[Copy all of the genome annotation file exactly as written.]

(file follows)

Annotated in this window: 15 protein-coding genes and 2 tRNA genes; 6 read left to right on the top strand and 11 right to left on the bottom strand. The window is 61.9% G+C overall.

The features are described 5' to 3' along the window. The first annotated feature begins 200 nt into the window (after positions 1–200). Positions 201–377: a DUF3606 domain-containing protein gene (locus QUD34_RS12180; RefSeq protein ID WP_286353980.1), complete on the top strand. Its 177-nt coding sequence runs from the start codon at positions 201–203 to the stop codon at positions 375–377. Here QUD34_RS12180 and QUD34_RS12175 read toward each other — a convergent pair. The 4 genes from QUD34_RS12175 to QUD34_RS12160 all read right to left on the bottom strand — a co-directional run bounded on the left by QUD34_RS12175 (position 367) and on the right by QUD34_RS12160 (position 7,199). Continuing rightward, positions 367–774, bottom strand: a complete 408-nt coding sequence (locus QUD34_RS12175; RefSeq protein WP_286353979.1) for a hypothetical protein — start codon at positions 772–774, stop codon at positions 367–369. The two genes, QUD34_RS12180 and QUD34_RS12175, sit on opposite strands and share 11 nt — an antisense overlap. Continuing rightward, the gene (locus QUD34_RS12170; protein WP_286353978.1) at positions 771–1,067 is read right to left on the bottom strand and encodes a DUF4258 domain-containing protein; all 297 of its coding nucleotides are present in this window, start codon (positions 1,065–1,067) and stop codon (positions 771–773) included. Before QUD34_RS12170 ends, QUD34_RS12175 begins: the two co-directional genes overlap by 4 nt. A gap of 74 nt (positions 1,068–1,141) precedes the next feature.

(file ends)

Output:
Annotated in this window: 15 protein-coding genes and 2 tRNA genes; 6 read left to right on the top strand and 11 right to left on the bottom strand. The window is 61.9% G+C overall.

The features are described 5' to 3' along the window. The first annotated feature begins 200 nt into the window (after positions 1–200). Positions 201–377: a DUF3606 domain-containing protein gene (locus QUD34_RS12180; RefSeq protein ID WP_286353980.1), complete on the top strand. Its 177-nt coding sequence runs from the start codon at positions 201–203 to the stop codon at positions 375–377. Here QUD34_RS12180 and QUD34_RS12175 read toward each other — a convergent pair. The 4 genes from QUD34_RS12175 to QUD34_RS12160 all read right to left on the bottom strand — a co-directional run bounded on the left by QUD34_RS12175 (position 367) and on the right by QUD34_RS12160 (position 7,199). Continuing rightward, positions 367–774, bottom strand: a complete 408-nt coding sequence (locus QUD34_RS12175; RefSeq protein WP_286353979.1) for a hypothetical protein — start codon at positions 772–774, stop codon at positions 367–369. The two genes, QUD34_RS12180 and QUD34_RS12175, sit on opposite strands and share 11 nt — an antisense overlap. Continuing rightward, the gene (locus QUD34_RS12170; protein WP_286353978.1) at positions 771–1,067 is read right to left on the bottom strand and encodes a DUF4258 domain-containing protein; all 297 of its coding nucleotides are present in this window, start codon (positions 1,065–1,067) and stop codon (positions 771–773) included. Before QUD34_RS12170 ends, QUD34_RS12175 begins: the two co-directional genes overlap by 4 nt. A gap of 74 nt (positions 1,068–1,141) precedes the next feature.